Teacher knowledge of grammar in the primary school
Dean, Geoffrey Brian
Thesis or dissertation
University of Exeter
Abstract This thesis presents an investigation of the beliefs, personal epistemologies and knowledge held by 8 teachers of primary age pupils in Years 5 and 6 about the teaching of grammar, and whether learning grammar brings about an improvement in writing. The study was divided into three parts. In the first phase the teachers were interviewed about their knowledge and understanding of grammar before being taught an unfamiliar grammar programme to be administered to their classes. They were each filmed teaching a grammar-based lesson. After nine months the teachers were interviewed once more and a further grammar-based lesson was filmed. Fifteen months after the start of the project they were interviewed and filmed for a final time. The semi-structured interviews were designed to elicit their espoused changing attitudes to grammar teaching and to trace any increases in grammar knowledge over the period of the research. The filmed lessons enabled comparisons to be made between the teachers’ claims relating to their changing knowledge and pedagogies and what was actually evidenced in lessons. Interview answers were initially inductively open coded and then subjected to axial coding, leading to the identification of four main themes on which the findings have been based: subject knowledge; personal epistemologies; teacher pedagogies and pupil progress. This study is important as it is concerned with what primary teachers know about, and their epistemological positions relating to, the teaching of grammar at an unprecedented time in English education, when they must all include the teaching of grammar in their curriculum for the first time.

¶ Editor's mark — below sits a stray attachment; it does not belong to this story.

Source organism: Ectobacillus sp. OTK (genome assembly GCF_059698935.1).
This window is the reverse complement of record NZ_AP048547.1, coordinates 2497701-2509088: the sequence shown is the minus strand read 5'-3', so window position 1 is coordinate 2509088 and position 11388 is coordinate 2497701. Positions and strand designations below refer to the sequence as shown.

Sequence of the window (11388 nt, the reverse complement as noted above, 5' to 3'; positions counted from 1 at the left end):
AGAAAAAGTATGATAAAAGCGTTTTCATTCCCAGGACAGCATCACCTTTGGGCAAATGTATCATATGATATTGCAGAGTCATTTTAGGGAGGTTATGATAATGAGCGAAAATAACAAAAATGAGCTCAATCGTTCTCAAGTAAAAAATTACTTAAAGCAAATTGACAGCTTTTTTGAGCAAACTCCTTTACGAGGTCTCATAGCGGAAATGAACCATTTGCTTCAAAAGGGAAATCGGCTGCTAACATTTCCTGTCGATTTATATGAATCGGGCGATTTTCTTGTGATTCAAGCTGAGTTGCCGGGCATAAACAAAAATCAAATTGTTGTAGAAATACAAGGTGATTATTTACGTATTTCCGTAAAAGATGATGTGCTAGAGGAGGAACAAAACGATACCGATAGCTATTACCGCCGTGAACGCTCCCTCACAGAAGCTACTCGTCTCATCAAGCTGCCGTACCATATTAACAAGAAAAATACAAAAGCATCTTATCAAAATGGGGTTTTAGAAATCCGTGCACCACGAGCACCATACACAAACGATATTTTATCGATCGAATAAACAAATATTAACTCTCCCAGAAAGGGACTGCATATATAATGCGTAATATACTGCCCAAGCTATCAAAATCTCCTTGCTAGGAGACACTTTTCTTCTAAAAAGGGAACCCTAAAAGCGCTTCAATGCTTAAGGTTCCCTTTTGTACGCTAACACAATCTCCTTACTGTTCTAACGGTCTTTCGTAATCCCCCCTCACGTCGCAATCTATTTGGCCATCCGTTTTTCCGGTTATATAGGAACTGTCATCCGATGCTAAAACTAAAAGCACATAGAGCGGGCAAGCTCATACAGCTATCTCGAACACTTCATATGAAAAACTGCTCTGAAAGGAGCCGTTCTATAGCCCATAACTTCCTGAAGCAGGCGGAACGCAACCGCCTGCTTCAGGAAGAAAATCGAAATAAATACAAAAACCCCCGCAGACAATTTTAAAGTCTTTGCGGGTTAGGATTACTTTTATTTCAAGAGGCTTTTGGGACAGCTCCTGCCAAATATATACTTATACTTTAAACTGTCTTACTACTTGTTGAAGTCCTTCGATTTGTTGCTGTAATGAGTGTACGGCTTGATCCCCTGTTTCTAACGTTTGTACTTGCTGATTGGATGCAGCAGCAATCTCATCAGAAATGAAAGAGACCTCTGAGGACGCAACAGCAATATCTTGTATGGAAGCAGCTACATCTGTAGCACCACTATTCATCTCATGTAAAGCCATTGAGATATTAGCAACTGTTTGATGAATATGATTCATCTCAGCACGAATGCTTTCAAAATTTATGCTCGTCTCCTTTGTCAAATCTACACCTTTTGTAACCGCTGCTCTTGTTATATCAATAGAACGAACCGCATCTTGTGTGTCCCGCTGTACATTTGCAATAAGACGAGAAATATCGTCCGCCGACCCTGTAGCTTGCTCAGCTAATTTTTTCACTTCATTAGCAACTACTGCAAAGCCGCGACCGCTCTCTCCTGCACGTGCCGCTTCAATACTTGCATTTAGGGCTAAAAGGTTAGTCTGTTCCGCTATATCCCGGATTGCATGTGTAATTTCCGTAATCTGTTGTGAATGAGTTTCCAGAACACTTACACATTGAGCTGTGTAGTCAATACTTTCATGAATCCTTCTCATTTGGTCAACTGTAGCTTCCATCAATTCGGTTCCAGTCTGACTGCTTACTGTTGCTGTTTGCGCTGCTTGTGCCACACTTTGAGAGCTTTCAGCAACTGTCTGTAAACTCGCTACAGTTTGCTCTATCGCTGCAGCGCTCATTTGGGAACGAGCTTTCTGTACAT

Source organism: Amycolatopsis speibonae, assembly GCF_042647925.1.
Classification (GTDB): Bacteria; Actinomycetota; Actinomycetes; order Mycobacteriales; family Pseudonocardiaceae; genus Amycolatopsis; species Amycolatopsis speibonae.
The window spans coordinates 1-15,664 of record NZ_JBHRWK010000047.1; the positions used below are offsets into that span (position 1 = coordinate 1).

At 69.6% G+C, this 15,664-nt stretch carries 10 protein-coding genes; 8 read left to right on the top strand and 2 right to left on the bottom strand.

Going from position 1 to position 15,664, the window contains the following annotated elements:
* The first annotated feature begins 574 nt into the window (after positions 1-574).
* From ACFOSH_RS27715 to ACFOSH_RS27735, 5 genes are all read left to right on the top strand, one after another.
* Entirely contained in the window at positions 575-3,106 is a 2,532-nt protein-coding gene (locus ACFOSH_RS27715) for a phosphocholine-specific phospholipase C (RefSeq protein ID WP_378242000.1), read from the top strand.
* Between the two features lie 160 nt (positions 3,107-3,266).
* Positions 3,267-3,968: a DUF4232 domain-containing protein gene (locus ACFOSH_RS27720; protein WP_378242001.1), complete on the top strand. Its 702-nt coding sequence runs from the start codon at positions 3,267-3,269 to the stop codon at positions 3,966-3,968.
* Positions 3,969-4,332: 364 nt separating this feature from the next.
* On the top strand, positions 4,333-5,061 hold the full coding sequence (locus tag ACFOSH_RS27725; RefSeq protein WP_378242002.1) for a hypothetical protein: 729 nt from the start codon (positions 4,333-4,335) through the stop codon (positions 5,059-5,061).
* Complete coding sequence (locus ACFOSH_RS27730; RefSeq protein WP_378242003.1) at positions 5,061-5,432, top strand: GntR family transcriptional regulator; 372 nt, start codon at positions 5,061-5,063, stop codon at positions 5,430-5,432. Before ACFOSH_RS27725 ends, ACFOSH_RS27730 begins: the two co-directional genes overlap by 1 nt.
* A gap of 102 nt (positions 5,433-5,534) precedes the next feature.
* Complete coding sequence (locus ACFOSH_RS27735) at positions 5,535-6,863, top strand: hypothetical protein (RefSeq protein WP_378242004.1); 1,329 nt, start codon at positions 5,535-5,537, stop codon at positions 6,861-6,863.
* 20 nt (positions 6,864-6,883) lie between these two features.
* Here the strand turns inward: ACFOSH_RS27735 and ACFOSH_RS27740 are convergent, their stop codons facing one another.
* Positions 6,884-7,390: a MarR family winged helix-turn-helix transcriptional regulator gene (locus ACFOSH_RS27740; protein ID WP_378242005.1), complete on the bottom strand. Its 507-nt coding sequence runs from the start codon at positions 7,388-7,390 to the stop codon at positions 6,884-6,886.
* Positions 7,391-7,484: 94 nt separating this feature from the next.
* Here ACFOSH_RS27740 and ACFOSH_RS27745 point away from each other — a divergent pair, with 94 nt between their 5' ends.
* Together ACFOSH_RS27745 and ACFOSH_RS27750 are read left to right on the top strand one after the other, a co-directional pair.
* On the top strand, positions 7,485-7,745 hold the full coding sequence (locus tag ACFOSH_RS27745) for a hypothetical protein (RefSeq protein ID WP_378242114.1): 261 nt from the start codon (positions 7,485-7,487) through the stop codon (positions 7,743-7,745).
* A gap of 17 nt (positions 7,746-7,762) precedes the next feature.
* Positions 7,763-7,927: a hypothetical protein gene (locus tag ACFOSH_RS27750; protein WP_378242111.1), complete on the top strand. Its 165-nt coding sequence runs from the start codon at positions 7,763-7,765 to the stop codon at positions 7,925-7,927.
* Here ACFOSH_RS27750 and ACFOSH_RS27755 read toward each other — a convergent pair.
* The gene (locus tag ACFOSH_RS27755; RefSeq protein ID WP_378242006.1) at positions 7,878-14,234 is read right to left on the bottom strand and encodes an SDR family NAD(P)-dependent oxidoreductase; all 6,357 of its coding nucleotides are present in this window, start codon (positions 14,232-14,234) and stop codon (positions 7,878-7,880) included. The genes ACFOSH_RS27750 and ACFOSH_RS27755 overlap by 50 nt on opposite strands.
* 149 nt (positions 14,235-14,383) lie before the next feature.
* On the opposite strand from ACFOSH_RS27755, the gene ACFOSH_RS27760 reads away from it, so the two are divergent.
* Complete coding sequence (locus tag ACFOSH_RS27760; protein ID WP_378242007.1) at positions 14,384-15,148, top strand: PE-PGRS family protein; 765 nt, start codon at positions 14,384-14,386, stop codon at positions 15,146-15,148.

PhD in Education